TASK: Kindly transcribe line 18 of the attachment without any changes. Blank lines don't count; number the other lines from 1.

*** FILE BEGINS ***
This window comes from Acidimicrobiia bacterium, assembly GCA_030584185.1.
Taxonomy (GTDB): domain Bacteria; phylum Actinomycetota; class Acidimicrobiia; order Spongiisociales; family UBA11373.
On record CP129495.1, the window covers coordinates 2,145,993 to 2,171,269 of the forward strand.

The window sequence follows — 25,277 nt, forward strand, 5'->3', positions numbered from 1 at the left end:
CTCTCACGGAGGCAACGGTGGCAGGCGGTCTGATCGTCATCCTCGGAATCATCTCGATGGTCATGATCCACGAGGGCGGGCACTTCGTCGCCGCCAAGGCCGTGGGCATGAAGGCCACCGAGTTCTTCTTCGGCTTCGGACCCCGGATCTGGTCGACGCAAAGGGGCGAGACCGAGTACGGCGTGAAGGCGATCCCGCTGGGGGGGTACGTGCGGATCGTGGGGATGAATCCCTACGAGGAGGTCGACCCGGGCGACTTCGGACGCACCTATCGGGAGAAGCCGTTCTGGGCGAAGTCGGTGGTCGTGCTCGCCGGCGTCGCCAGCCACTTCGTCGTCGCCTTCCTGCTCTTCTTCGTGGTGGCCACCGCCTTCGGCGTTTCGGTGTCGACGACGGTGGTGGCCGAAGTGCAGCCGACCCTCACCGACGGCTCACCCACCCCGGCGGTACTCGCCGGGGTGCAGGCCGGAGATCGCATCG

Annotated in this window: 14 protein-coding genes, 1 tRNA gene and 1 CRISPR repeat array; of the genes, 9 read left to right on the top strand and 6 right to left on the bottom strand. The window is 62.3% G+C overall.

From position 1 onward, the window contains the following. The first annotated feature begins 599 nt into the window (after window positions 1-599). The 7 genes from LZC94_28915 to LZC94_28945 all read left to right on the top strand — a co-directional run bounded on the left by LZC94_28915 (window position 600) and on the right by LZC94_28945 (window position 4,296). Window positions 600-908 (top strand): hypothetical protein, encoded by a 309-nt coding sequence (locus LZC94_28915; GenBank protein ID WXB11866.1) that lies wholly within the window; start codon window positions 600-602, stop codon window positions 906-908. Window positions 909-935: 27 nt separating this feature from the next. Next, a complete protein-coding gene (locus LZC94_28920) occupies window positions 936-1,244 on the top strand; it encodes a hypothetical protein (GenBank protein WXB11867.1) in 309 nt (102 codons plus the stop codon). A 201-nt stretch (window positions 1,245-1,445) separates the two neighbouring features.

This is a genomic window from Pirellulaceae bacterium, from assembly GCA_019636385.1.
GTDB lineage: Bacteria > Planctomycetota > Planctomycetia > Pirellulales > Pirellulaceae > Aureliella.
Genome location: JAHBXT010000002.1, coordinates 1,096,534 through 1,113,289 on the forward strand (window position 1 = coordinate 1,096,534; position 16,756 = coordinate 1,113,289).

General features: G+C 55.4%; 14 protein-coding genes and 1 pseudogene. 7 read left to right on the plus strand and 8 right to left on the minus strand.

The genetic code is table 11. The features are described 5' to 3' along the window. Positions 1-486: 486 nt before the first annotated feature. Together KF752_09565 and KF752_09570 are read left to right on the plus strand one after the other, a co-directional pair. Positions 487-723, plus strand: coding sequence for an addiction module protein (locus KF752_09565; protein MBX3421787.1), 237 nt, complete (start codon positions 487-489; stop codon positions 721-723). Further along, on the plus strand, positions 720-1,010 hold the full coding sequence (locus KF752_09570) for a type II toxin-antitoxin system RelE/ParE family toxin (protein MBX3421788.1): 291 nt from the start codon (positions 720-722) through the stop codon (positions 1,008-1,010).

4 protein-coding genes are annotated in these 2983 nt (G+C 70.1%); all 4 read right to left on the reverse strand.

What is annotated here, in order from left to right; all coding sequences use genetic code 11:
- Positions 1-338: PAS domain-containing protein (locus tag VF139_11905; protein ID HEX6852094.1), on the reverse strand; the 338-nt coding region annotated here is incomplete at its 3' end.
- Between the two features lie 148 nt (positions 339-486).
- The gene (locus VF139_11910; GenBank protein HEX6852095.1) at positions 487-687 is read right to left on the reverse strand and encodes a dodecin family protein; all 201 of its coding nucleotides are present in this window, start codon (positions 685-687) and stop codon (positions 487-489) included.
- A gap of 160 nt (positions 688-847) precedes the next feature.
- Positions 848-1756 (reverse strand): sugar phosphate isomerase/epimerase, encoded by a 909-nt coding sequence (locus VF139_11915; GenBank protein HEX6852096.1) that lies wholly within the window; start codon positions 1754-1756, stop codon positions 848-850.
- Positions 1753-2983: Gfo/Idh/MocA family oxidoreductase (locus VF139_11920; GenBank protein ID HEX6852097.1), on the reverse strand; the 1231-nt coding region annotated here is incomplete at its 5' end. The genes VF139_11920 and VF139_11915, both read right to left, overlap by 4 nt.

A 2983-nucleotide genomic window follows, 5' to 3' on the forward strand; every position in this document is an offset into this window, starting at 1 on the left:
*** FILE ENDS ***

- A gap of 160 nt (positions 688-847) precedes the next feature.